Adding on he said that there is no difference when driving a hydrogen fuel cell car – and it’s like driving an electric car, because ‘it is an electric car’! The electricity in Tesla is stored in huge batteries while hydrogen cars do not have heavy batteries, they make electricity from onboard hydrogen. Therefore, a hydrogen fuel cell car is 800 to 1000 pounds lighter than a comparable battery EV. The mileage is good too – nearly 400 miles after fully refueling a Toyota Mirai kilogram. And it takes about 5 minutes to refuel not hours like it would for a battery EV.
On why the U.S. is not robust about promoting Hydrogen fuel cell-driven cars, Brahmbhatt blamed politics, short-term thinking, and the current energy and the emerging EV lobby compared it to gun laws. He believes that hydrogen trucks are a better option if there is an established refueling station network nearby, installed within a regular gas station premises.
Brahmbhatt pointed out that India needs proper policies and incentives because although hydrogen is the most abundant and common element in the universe, “The problem is, you cannot find hydrogen by itself on earth. Hydrogen is in water, and other chemicals such as in natural gas. When you want to split water to produce hydrogen, you will need energy or electricity,” he added.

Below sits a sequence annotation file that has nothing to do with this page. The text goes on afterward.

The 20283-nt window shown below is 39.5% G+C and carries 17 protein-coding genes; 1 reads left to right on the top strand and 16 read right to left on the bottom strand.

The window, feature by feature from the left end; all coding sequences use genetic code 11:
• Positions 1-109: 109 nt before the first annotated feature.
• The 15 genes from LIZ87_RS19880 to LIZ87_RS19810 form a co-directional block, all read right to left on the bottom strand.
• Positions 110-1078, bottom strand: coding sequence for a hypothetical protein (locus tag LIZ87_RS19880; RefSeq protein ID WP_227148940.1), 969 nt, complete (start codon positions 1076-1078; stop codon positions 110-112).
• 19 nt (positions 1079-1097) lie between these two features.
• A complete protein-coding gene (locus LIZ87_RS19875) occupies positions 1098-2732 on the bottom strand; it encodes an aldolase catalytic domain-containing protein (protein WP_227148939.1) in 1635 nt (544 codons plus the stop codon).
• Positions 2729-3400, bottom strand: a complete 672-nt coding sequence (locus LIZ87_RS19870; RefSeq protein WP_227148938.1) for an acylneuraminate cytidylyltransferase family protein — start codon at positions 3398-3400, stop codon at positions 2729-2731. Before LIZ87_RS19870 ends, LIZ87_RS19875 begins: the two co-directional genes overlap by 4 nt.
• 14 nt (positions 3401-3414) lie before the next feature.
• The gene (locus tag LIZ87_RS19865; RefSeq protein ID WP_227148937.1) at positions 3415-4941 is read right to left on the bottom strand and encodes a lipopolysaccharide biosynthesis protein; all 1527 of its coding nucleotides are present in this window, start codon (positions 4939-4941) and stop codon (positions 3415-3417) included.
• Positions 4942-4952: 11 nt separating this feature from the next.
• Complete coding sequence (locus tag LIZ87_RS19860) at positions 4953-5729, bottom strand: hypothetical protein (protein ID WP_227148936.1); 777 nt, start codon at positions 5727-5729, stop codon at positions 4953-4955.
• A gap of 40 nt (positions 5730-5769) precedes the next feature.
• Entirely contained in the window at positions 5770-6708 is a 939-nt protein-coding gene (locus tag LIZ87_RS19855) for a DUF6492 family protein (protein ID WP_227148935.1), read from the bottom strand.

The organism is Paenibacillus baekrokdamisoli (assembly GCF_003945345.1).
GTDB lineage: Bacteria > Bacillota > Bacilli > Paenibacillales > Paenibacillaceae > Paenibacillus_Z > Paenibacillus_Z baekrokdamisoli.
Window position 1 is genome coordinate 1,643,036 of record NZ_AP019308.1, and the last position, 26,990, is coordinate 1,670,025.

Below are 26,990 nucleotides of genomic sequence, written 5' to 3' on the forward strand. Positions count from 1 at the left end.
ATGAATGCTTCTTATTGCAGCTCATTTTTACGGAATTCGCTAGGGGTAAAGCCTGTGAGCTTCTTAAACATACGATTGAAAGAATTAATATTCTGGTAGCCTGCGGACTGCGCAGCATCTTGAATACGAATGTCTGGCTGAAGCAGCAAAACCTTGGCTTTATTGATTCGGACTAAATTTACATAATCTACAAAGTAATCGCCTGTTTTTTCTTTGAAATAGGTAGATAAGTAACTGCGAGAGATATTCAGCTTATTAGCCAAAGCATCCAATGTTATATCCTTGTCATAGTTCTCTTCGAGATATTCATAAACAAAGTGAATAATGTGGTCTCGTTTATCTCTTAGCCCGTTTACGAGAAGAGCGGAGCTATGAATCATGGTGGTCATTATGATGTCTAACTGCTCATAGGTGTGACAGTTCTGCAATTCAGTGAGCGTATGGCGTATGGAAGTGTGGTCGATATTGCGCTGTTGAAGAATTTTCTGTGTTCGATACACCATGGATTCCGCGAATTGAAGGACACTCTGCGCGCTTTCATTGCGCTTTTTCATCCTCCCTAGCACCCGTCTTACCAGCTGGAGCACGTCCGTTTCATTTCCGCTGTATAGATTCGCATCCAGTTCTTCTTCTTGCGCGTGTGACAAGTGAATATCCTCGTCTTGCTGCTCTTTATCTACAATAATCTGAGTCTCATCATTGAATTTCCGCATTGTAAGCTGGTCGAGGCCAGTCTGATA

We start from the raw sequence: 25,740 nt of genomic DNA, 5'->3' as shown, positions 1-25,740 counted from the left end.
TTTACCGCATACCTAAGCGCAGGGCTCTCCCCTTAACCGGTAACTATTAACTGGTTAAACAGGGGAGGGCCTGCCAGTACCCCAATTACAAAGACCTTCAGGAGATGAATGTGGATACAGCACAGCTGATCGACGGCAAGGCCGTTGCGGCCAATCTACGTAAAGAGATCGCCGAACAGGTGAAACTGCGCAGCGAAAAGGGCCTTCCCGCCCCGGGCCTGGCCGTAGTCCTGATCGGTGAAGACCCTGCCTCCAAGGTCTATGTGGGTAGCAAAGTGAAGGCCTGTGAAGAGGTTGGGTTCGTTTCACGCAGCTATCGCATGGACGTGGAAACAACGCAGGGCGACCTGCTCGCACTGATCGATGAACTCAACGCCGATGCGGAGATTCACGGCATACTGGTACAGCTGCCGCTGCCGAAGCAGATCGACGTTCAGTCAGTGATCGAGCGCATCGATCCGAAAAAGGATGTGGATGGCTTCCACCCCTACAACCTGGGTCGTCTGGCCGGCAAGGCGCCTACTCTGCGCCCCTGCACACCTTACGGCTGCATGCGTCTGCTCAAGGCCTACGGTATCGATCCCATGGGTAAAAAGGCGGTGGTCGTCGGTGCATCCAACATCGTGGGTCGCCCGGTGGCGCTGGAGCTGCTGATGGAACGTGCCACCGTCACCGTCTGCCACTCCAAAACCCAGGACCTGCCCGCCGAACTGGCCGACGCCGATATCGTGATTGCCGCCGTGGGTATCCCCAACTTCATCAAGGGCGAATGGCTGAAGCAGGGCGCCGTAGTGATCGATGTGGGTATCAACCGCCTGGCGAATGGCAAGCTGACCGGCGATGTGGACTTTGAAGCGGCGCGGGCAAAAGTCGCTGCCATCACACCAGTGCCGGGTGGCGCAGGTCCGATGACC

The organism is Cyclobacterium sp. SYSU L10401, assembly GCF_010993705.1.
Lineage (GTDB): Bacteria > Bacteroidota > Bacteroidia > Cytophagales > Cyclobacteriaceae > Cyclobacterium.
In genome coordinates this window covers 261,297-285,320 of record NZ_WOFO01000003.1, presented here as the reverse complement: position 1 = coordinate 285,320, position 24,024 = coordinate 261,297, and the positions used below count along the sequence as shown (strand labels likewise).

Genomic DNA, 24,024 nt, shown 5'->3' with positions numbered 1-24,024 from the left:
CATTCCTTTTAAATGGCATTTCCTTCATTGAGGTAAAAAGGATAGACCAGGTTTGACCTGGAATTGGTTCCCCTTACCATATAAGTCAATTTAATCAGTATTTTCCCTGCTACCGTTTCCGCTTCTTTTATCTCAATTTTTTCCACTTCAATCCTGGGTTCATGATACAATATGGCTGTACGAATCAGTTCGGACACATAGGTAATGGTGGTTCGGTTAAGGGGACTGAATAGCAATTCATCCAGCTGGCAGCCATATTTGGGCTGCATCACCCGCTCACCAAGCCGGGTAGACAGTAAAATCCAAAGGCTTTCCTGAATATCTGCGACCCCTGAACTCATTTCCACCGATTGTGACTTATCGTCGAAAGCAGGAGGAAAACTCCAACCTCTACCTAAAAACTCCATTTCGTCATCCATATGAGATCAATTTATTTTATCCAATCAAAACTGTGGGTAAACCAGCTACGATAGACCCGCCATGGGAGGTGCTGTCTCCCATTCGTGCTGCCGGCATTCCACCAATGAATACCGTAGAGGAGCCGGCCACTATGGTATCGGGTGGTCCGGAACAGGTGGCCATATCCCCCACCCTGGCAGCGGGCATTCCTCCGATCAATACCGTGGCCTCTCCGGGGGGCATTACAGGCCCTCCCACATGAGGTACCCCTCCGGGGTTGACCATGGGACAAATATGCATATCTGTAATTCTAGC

“I feel that these are early manufacturing problems that happen with any new technology,” Brahmbhatt said, referring to the challenges in introducing hydrogen fuel cell vehicles.
On the Indian government’s report on Green Hydrogen Corridors, he said, “I noticed am amazed to see they missed to mention one of the biggest polluters that India has and which is producing cement. As the process to make cement for construction is significant in every country, if you convert that process you would significantly reduce pollution. Another major polluters are the airplanes that fly at 30,000 feet and the emission from these airplanes is a huge contributor to disturbing the ozone layer. There is no way a future Boeing 747 can fly powered by an onboard with a battery, hydrogen is the only option.”
Lauding Gadkari for promoting hydrogen fuel, he said, “They should not be limited to just Toyota but should invite others as pointed earlier Honda, and other companies and I am glad TATA is doing it. TATA, with the proper investment, can make hydrogen-powered trucks, this would greatly reduce future greenhouse gas emissions in India.”
However, he stressed, “Building refueling infrastructure has to go hand-in-hand with the production of the hydrogen fuel cell vehicles, otherwise this huge initiative taken by the Government of India would likely face significant risks.”